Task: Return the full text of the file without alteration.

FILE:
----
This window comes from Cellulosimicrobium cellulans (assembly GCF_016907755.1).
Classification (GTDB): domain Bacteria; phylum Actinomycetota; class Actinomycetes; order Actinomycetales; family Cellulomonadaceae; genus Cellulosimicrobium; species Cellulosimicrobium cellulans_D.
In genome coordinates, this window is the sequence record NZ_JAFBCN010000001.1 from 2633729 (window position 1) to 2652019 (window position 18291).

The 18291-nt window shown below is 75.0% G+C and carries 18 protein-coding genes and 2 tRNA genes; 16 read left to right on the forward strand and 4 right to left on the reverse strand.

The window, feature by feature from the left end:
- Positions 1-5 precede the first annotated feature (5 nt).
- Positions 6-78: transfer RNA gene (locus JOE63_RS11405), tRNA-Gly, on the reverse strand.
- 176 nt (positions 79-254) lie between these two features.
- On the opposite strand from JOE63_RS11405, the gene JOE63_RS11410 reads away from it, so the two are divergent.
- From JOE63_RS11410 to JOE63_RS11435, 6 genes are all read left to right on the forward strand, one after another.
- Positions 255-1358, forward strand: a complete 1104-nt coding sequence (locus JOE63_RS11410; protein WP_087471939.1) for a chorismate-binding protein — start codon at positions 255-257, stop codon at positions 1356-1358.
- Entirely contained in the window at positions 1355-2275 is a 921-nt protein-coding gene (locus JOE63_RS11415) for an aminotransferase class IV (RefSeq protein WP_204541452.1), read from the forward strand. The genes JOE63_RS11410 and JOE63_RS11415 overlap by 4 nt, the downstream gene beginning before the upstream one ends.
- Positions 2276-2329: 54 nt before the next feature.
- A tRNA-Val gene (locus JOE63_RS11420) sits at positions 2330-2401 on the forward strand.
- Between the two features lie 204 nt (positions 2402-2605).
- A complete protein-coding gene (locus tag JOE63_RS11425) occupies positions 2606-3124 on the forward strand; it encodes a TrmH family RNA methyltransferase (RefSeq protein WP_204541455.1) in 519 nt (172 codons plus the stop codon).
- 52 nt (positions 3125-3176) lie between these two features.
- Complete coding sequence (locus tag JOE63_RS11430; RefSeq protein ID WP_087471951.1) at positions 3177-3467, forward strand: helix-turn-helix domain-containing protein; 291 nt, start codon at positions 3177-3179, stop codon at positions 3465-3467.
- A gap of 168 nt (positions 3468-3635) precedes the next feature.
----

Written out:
This window comes from Cellulosimicrobium cellulans (assembly GCF_016907755.1).
Classification (GTDB): domain Bacteria; phylum Actinomycetota; class Actinomycetes; order Actinomycetales; family Cellulomonadaceae; genus Cellulosimicrobium; species Cellulosimicrobium cellulans_D.
In genome coordinates, this window is the sequence record NZ_JAFBCN010000001.1 from 2633729 (window position 1) to 2652019 (window position 18291).

The 18291-nt window shown below is 75.0% G+C and carries 18 protein-coding genes and 2 tRNA genes; 16 read left to right on the forward strand and 4 right to left on the reverse strand.

The window, feature by feature from the left end:
- Positions 1-5 precede the first annotated feature (5 nt).
- Positions 6-78: transfer RNA gene (locus JOE63_RS11405), tRNA-Gly, on the reverse strand.
- 176 nt (positions 79-254) lie between these two features.
- On the opposite strand from JOE63_RS11405, the gene JOE63_RS11410 reads away from it, so the two are divergent.
- From JOE63_RS11410 to JOE63_RS11435, 6 genes are all read left to right on the forward strand, one after another.
- Positions 255-1358, forward strand: a complete 1104-nt coding sequence (locus JOE63_RS11410; protein WP_087471939.1) for a chorismate-binding protein — start codon at positions 255-257, stop codon at positions 1356-1358.
- Entirely contained in the window at positions 1355-2275 is a 921-nt protein-coding gene (locus JOE63_RS11415) for an aminotransferase class IV (RefSeq protein WP_204541452.1), read from the forward strand. The genes JOE63_RS11410 and JOE63_RS11415 overlap by 4 nt, the downstream gene beginning before the upstream one ends.
- Positions 2276-2329: 54 nt before the next feature.
- A tRNA-Val gene (locus JOE63_RS11420) sits at positions 2330-2401 on the forward strand.
- Between the two features lie 204 nt (positions 2402-2605).
- A complete protein-coding gene (locus tag JOE63_RS11425) occupies positions 2606-3124 on the forward strand; it encodes a TrmH family RNA methyltransferase (RefSeq protein WP_204541455.1) in 519 nt (172 codons plus the stop codon).
- 52 nt (positions 3125-3176) lie between these two features.
- Complete coding sequence (locus tag JOE63_RS11430; RefSeq protein ID WP_087471951.1) at positions 3177-3467, forward strand: helix-turn-helix domain-containing protein; 291 nt, start codon at positions 3177-3179, stop codon at positions 3465-3467.
- A gap of 168 nt (positions 3468-3635) precedes the next feature.